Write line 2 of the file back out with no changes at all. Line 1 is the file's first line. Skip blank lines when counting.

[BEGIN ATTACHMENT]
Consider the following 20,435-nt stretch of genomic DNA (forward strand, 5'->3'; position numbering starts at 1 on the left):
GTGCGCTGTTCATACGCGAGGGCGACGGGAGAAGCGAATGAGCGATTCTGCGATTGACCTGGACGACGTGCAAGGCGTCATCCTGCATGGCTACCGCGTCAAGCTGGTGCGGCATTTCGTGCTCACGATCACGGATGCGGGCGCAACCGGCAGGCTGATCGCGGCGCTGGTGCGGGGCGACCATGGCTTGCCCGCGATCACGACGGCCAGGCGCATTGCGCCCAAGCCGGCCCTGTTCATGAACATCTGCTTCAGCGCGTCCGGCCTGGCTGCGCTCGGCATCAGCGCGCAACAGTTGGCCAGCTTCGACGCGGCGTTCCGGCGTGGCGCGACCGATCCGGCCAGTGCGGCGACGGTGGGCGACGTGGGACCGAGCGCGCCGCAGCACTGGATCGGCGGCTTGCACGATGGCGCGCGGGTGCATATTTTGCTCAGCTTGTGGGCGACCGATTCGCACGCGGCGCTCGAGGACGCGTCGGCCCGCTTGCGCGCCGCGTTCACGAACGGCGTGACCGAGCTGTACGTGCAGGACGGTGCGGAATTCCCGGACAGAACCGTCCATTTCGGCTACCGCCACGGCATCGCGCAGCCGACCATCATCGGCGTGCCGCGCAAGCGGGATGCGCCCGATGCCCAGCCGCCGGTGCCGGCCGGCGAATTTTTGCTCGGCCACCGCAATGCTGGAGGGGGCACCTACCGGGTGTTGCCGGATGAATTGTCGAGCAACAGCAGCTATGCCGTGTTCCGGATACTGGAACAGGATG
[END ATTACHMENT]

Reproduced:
GTGCGCTGTTCATACGCGAGGGCGACGGGAGAAGCGAATGAGCGATTCTGCGATTGACCTGGACGACGTGCAAGGCGTCATCCTGCATGGCTACCGCGTCAAGCTGGTGCGGCATTTCGTGCTCACGATCACGGATGCGGGCGCAACCGGCAGGCTGATCGCGGCGCTGGTGCGGGGCGACCATGGCTTGCCCGCGATCACGACGGCCAGGCGCATTGCGCCCAAGCCGGCCCTGTTCATGAACATCTGCTTCAGCGCGTCCGGCCTGGCTGCGCTCGGCATCAGCGCGCAACAGTTGGCCAGCTTCGACGCGGCGTTCCGGCGTGGCGCGACCGATCCGGCCAGTGCGGCGACGGTGGGCGACGTGGGACCGAGCGCGCCGCAGCACTGGATCGGCGGCTTGCACGATGGCGCGCGGGTGCATATTTTGCTCAGCTTGTGGGCGACCGATTCGCACGCGGCGCTCGAGGACGCGTCGGCCCGCTTGCGCGCCGCGTTCACGAACGGCGTGACCGAGCTGTACGTGCAGGACGGTGCGGAATTCCCGGACAGAACCGTCCATTTCGGCTACCGCCACGGCATCGCGCAGCCGACCATCATCGGCGTGCCGCGCAAGCGGGATGCGCCCGATGCCCAGCCGCCGGTGCCGGCCGGCGAATTTTTGCTCGGCCACCGCAATGCTGGAGGGGGCACCTACCGGGTGTTGCCGGATGAATTGTCGAGCAACAGCAGCTATGCCGTGTTCCGGATACTGGAACAGGATG